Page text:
Thanks for the kind comments and well-wishes. I’m grateful to all of you for being here, long-time readers and newcomers alike. A few responses…
Ken – Even after a million spam, I’m still occasionally capable of being amused by some of them. The trouble is, so many are so boring and repetitive. The email spam I get is actually more interesting. Which isn’t to say a spam epic doesn’t have a certain amount of appeal.
Jo – Actually I think I’m a bit of a jerk, but I appreciate your good opinion.
Gina Marie – A job is such an impediment to blogging, isn’t it? :) I’m sorry I haven’t been keeping up the Plummer’s Hollow blog lately – it was becoming a bit much. I will try and get my brother Mark to blog about this year’s Christmas bird Count, though.
Lorianne – Coming from the queen of tenacity, that means a lot. Thanks. Your example has been a real inspiration over the years.
Jean – I’m awfully glad you think so (in reference to both your paragraphs). I hope it’s true.
leslee – Thanks for saying that. I’ve really appreciated your online companionship – a calm and clear-eyed presence and a voice that grows stronger and more resonant with each passing year. I’m flattered to think my own words and example might have contributed to that in some way.
Peter – I don’t remember what it was, but it kept me going until I didn’t need a reason.
Ha! Well put. Yes.
Sherry – Darn, I can’t believe I left IRFD off this list! Starting that was certainly something I ought to add to my C.V., should I ever write one. I had forgotten that’s how we “met,” though – cool. Thanks for sticking around, and for staying online despite the objections of Mr. Berry, who is wise about so many other things.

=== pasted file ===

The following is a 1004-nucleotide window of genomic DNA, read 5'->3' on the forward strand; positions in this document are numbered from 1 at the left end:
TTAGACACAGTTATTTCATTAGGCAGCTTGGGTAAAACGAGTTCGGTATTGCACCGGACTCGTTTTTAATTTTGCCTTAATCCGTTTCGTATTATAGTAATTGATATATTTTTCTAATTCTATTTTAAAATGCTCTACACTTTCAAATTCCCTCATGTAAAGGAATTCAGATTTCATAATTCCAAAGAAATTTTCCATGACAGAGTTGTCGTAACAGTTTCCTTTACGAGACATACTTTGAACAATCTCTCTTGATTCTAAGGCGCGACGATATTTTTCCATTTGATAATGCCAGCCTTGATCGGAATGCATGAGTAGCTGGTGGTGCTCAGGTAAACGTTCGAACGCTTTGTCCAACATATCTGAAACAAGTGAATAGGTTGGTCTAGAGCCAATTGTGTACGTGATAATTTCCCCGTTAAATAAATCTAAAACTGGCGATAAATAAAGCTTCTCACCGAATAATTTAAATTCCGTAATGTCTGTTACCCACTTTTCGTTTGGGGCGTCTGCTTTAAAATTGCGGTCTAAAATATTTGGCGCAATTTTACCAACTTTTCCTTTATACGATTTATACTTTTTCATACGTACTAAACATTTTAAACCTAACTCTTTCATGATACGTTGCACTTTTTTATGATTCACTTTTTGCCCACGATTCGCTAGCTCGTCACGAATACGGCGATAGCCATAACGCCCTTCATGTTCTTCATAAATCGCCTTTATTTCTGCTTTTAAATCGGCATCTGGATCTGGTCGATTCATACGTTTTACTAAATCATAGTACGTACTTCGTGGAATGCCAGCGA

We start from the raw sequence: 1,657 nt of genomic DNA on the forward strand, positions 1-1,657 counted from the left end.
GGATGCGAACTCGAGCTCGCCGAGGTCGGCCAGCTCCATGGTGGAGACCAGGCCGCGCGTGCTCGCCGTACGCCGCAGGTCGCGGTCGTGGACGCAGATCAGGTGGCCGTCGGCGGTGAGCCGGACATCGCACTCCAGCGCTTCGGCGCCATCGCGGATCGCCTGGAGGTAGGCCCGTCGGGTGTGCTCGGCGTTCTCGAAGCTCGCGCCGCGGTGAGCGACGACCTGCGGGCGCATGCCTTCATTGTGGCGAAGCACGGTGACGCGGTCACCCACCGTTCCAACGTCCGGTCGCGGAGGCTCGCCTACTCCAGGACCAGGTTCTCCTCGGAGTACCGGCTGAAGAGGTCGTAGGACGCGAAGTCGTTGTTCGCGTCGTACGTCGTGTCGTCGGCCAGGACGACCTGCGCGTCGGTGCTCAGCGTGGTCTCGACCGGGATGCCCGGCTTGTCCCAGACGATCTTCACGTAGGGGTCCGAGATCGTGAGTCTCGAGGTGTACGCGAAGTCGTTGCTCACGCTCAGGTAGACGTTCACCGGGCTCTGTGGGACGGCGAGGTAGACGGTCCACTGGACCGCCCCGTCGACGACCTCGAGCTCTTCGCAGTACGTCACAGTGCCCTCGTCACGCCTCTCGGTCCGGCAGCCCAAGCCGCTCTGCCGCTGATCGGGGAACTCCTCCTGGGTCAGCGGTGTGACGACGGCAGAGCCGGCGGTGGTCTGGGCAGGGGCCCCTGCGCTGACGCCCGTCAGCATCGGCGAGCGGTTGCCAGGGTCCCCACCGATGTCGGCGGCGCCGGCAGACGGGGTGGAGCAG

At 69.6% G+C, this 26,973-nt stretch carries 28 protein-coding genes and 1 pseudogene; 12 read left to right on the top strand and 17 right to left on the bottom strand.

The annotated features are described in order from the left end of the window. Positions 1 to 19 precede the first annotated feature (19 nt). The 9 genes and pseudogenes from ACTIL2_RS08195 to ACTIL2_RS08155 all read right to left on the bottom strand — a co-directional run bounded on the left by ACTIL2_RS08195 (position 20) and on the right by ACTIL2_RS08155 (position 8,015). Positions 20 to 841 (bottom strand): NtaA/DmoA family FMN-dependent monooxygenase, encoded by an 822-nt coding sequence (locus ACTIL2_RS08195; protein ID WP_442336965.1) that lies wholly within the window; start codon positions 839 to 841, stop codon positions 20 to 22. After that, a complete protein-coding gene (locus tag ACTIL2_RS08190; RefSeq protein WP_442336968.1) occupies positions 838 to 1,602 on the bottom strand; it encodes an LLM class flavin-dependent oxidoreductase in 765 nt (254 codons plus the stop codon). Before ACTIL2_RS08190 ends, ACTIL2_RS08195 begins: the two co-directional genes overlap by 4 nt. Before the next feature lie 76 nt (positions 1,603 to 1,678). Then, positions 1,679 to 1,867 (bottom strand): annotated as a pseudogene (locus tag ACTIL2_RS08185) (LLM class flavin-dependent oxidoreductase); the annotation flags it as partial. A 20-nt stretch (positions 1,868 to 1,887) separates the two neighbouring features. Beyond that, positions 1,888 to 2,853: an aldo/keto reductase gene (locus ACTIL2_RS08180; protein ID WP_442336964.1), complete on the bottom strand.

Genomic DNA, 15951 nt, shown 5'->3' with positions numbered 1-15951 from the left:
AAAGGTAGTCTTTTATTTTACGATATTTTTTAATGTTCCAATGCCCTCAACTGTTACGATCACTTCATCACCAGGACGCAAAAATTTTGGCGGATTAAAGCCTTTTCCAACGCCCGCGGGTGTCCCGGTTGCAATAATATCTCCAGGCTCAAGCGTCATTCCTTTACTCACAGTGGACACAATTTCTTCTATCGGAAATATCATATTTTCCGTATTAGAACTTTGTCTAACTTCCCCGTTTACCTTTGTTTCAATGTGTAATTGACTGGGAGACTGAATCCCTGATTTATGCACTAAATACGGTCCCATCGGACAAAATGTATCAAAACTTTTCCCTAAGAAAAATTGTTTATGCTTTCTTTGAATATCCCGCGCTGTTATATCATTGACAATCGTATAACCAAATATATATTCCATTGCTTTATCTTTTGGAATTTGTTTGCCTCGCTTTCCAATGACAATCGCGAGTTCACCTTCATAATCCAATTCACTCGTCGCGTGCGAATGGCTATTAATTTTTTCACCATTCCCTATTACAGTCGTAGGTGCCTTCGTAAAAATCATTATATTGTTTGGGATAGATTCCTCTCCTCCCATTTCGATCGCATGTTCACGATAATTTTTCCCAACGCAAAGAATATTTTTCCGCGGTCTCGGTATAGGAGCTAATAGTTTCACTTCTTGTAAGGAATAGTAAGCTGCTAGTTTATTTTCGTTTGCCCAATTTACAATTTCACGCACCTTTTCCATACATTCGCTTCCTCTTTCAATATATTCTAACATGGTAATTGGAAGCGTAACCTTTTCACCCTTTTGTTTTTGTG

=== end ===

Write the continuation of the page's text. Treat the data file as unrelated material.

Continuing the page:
bev – That’s interesting to hear you say that about nature writing. My mother has always gotten a lot of fan mail, but that’s because of the markets she’s written for: a local newspaper for many years, and then the PA Game News. Game News readers are still letter-writers, some of them. But national magazines – you’re right, hardly ever a reaction. Of course, online magazines can have comments, but most literary magazines choose not to, for some reason. At qarrtsiluni, I think the ability to interact with readers is one of the major selling points for authors, especially those without blogs.
dale – Blog time is definitely different, that’s for sure: it passes more slowly in some ways and more quickly in others. Five blog years feel like fifteen or sixteen people years, don’t they?
Dana – Never!
Rebecca – I was? Cool. I tend to think I don’t comment nearly often enough… Anyway, thanks for reading, and also for writing the kind of melange blog I most enjoy. One of these days I’m going to have to talk my banjo-playing, insect-collecting brother into taking a drive down your way, and we’ll drop in on you. I’ve yet to see the southern part of the Mon.
marja-leena – Repetition is virtually impossible when you’ve been blogging this long, I think. But as I was saying to Peter the other day, it’s not that I’m repeating myself, I’m working within a fugal structure! Yeah, that’s it.
David – RE: “the” economy, I couldn’t agree more.
Yeah, I know about all those missing WOTS cartoons. I almost added a point to the list about image hosting sites, actually. The take-home message would’ve been: DON’T USE IMAGESHACK! If it’s not a site you have to register for, you can bet that sooner or later, your files will disappear to make room for others.
I would replace those missing images if I only knew which ones they were. Maybe I can figure it out from the file extensions. I should really host them all here; they’re only a few KB each. The ones in Photobucket are probably secure.